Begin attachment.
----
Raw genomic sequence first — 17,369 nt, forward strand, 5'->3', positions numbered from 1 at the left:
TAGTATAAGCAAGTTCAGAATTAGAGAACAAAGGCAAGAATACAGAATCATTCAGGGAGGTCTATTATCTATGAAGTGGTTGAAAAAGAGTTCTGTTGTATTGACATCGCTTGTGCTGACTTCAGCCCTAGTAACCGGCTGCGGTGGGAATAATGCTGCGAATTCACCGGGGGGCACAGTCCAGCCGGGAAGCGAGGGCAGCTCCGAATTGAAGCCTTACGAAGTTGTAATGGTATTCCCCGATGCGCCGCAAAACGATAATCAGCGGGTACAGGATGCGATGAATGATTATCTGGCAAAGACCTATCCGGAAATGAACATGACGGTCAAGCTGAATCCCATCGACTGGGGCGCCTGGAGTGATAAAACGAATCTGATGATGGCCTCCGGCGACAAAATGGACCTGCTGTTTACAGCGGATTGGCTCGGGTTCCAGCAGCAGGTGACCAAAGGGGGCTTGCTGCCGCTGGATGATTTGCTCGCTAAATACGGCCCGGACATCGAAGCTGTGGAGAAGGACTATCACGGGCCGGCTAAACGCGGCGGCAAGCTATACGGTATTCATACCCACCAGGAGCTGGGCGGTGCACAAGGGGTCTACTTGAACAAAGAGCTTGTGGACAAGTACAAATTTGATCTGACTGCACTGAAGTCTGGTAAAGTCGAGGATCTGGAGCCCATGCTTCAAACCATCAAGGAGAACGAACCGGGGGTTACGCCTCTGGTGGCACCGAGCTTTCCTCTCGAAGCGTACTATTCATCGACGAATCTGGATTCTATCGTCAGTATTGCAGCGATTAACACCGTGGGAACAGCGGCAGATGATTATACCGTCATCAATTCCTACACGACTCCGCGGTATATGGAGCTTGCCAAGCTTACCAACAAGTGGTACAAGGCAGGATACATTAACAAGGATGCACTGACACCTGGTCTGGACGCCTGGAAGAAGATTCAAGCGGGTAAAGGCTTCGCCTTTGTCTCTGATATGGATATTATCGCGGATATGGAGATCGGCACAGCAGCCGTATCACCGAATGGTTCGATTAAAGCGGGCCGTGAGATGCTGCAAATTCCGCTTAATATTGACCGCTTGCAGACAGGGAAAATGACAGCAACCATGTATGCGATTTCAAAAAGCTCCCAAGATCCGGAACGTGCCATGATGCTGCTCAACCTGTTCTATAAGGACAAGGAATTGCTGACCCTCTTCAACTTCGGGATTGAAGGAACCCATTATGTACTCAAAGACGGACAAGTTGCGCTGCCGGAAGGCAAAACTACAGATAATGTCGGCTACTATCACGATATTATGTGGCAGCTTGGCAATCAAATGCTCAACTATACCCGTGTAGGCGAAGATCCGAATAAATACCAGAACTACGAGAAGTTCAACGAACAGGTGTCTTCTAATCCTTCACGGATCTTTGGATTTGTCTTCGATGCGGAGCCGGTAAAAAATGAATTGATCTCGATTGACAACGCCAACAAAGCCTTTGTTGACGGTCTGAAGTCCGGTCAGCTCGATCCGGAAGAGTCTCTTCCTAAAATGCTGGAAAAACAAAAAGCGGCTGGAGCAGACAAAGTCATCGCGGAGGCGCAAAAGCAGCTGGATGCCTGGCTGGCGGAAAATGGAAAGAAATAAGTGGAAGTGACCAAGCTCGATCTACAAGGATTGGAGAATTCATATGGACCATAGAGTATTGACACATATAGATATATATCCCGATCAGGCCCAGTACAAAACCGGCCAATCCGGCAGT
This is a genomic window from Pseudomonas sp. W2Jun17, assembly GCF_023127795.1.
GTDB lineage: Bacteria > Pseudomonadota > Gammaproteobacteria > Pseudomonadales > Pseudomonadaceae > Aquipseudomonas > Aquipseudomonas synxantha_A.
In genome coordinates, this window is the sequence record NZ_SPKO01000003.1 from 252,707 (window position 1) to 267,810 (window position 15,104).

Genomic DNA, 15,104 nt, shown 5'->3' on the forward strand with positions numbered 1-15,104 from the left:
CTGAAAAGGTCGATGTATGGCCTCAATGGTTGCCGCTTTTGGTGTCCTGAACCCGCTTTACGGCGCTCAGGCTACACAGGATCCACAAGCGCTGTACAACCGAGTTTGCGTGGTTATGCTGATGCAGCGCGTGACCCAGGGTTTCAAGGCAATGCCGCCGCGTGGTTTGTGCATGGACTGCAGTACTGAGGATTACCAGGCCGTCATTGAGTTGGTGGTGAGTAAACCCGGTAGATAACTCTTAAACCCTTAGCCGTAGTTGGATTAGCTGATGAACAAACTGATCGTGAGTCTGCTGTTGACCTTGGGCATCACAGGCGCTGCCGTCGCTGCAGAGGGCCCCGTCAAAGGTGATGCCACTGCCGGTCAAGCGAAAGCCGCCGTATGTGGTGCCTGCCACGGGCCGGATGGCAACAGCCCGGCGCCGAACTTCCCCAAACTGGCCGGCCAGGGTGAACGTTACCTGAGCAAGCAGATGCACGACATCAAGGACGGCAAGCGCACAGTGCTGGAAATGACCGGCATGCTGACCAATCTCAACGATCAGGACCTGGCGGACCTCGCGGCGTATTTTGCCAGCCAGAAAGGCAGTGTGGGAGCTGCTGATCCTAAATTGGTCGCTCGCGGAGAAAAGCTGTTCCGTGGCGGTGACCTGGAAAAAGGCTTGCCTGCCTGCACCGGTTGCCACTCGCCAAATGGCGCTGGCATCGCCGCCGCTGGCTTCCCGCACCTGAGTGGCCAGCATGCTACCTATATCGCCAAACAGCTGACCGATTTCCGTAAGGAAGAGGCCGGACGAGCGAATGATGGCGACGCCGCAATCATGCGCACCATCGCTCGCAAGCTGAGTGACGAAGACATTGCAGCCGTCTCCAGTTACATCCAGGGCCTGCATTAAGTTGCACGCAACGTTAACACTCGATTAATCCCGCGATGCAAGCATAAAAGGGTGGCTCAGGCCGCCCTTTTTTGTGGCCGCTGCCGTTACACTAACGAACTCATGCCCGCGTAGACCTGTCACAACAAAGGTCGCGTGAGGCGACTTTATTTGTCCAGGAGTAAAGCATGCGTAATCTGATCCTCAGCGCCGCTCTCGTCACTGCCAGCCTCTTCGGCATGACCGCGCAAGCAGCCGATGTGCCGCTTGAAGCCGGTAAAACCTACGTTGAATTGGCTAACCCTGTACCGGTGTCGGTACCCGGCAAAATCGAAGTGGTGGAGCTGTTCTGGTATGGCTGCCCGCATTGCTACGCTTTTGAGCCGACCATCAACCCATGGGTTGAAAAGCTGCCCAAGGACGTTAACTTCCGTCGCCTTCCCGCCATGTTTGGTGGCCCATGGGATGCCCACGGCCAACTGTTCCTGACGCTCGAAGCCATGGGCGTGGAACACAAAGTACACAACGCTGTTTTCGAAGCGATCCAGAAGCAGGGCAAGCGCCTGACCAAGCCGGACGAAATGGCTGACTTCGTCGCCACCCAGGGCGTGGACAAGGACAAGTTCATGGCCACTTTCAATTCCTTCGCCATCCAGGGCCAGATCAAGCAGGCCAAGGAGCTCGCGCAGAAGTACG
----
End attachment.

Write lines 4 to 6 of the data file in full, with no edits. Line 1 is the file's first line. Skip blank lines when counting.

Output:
GTDB lineage: Bacteria > Pseudomonadota > Gammaproteobacteria > Pseudomonadales > Pseudomonadaceae > Aquipseudomonas > Aquipseudomonas synxantha_A.
In genome coordinates, this window is the sequence record NZ_SPKO01000003.1 from 252,707 (window position 1) to 267,810 (window position 15,104).

Genomic DNA, 15,104 nt, shown 5'->3' on the forward strand with positions numbered 1-15,104 from the left: